Dependency Status

The FAFSA application has 13 dependency questions. If you are unable to answer “yes” to any of those questions, you are considered a “dependent” student and must include your parent’s information on your FAFSA. Under Federal law, to the extent your family is able, they are primarily responsible for paying for your college expenses. To determine how much your family can afford towards your college expenses, the FAFSA collects financial information about you and your parents’ financial situation.

However, Federal law allows for some exceptions if you have a special circumstance (less than 1% of FAFSA applicants meet the definition of having a special circumstance). The following are examples of some special circumstances where you may submit your FAFSA without providing parental information:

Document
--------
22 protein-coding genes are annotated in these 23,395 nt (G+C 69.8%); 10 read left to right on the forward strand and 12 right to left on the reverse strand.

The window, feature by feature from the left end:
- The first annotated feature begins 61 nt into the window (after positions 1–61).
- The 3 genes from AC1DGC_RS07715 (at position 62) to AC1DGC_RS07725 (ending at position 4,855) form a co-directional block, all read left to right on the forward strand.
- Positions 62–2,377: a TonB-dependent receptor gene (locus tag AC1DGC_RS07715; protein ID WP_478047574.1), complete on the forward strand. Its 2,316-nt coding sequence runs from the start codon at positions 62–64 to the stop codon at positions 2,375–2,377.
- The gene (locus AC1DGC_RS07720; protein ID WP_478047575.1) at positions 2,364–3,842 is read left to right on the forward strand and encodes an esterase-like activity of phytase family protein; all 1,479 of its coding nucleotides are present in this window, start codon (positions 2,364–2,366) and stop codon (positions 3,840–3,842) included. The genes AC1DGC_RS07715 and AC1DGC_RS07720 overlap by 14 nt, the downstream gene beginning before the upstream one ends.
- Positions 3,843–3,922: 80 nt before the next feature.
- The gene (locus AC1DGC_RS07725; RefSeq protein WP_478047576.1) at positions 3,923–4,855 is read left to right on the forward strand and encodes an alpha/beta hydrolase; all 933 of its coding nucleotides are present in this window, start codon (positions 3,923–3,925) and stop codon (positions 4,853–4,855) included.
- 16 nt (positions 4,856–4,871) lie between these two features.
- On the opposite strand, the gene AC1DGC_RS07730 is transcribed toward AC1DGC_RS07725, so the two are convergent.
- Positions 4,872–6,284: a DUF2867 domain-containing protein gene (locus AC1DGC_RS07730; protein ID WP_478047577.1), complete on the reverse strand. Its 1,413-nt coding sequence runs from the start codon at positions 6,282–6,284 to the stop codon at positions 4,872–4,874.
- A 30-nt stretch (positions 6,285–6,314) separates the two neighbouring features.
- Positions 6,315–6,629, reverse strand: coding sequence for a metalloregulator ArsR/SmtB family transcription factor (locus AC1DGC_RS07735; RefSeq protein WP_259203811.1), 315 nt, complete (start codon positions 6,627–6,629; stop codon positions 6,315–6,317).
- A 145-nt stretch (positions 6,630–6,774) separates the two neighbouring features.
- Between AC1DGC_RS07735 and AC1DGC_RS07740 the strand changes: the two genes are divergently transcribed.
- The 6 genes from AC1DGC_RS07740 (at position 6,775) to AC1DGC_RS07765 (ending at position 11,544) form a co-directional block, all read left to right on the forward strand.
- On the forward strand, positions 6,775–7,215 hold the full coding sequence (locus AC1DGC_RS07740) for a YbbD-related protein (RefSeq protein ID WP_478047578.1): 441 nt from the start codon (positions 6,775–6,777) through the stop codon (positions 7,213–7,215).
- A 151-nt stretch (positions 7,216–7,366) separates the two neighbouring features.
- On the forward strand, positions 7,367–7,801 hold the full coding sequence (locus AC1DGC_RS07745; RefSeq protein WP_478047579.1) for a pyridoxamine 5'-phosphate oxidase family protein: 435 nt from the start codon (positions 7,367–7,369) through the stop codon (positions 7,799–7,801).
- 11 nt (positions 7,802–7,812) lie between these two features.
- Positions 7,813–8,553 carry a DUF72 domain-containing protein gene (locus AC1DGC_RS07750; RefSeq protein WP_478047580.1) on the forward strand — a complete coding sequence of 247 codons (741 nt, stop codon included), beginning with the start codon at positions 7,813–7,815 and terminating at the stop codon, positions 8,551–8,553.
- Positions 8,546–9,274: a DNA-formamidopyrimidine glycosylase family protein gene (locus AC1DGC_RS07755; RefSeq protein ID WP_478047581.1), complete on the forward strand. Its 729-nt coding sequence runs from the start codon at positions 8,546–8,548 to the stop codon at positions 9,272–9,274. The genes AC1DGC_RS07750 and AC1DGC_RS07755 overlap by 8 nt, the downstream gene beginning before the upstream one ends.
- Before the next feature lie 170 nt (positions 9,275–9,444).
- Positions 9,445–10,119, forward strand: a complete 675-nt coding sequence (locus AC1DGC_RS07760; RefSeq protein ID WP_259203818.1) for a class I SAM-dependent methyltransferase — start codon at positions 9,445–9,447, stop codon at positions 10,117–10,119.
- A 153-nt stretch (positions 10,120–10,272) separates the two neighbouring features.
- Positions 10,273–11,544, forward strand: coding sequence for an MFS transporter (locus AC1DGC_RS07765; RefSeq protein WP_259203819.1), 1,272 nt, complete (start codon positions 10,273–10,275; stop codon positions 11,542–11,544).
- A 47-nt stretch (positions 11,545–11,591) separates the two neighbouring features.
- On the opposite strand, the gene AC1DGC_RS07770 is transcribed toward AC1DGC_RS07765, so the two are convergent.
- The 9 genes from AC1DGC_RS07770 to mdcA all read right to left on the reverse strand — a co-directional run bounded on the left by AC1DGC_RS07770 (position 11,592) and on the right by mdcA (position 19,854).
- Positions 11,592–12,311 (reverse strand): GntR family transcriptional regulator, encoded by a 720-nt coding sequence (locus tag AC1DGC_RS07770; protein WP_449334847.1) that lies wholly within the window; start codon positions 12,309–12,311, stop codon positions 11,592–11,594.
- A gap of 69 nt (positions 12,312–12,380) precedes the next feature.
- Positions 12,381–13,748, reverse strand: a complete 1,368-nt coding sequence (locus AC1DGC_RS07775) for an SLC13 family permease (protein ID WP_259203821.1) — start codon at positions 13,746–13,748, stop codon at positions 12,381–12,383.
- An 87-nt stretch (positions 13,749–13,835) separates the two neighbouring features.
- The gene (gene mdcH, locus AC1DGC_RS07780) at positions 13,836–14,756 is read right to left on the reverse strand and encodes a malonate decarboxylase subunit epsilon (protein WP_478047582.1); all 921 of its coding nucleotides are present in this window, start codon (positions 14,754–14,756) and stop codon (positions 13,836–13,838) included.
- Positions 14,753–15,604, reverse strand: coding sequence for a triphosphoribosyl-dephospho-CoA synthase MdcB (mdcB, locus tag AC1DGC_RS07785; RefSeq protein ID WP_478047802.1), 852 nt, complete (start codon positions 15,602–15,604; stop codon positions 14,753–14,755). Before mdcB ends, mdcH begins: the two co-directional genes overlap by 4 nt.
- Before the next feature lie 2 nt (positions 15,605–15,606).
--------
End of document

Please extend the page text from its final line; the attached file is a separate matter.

• Your parents are incarcerated; or
  • You have left home due to an abusive family environment; or
  • You do not know where your parents are and are unable to contact them (and you have not been adopted).

But not all situations are considered a special circumstance. The following are situations that alone or in combination would not be considered a special circumstance.

  • Your parents do not want to provide their information on your FAFSA; or
  • Your parents refuse to contribute to your college expenses; or
  • Your parents do not claim you as a dependent on their income taxes; or
  • You do not live with your parents

If you believe that you have a special circumstance that may qualify for a dependency override, click on the Forms link above and download the Independent Appeal Application. Turn in the application along with all required supporting documentation to the Office of Financial Aid. Your application will be reviewed and you will be notified by mail about the status of your appeal. Please allow 2 – 3 weeks for the appeal to be processed.